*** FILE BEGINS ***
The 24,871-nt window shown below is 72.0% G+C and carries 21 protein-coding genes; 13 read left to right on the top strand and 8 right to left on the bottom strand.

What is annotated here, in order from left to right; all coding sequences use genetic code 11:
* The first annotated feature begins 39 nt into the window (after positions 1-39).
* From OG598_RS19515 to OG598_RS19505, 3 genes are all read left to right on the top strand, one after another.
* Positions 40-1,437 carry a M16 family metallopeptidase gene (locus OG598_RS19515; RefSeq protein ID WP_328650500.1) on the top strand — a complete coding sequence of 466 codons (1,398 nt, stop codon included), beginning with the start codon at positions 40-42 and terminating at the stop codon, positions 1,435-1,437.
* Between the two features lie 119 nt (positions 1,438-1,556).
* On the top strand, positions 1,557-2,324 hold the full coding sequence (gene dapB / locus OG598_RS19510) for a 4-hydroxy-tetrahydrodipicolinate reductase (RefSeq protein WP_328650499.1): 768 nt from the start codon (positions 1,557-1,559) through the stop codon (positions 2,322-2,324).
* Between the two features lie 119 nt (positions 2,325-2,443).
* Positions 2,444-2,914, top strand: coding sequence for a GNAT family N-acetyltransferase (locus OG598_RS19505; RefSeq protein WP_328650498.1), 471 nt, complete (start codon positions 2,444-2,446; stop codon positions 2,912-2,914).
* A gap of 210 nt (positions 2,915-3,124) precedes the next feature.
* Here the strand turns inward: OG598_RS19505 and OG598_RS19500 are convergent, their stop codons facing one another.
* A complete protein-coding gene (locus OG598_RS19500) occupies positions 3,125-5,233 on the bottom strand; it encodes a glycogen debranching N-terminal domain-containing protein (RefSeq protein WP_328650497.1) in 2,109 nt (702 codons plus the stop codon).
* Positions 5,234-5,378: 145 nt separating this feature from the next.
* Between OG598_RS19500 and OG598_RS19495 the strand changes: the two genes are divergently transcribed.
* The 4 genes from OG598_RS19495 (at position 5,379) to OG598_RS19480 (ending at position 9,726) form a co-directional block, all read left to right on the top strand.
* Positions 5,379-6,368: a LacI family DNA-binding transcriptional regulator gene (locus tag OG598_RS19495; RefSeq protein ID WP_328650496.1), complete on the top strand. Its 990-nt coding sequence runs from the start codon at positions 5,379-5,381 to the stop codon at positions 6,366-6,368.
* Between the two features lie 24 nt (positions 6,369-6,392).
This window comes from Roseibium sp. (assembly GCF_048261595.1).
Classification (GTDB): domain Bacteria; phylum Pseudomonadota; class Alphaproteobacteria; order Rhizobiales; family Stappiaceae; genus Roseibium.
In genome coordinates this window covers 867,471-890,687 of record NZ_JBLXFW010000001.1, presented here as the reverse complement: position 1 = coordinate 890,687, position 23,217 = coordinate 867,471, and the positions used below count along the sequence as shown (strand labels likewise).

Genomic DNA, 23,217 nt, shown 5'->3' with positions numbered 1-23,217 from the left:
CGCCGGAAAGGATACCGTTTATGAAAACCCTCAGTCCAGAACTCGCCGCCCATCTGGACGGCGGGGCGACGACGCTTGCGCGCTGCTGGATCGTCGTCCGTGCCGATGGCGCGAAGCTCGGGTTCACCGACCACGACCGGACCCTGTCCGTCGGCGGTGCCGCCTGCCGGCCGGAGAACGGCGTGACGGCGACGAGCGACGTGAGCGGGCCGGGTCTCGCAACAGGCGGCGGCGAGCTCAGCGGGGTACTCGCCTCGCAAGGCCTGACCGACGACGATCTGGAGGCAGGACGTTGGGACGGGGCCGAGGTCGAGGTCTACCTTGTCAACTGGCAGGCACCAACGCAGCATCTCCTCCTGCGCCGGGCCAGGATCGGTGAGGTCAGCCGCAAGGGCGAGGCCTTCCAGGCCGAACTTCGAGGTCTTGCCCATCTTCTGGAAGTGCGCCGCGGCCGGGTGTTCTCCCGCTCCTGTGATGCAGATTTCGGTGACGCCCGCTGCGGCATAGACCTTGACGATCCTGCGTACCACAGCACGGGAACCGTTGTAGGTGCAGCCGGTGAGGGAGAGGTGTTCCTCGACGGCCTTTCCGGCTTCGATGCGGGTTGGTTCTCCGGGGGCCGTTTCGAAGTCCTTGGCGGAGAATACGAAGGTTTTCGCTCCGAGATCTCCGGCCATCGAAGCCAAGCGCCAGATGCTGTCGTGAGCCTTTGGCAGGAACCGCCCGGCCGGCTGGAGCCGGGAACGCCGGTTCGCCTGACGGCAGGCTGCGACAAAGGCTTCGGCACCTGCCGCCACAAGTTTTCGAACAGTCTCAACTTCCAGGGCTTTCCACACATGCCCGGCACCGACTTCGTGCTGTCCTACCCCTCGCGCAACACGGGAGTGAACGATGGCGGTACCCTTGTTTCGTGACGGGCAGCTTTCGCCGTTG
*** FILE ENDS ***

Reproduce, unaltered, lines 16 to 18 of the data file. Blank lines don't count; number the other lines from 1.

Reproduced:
* Positions 5,379-6,368: a LacI family DNA-binding transcriptional regulator gene (locus tag OG598_RS19495; RefSeq protein ID WP_328650496.1), complete on the top strand. Its 990-nt coding sequence runs from the start codon at positions 5,379-5,381 to the stop codon at positions 6,366-6,368.
* Between the two features lie 24 nt (positions 6,369-6,392).
This window comes from Roseibium sp. (assembly GCF_048261595.1).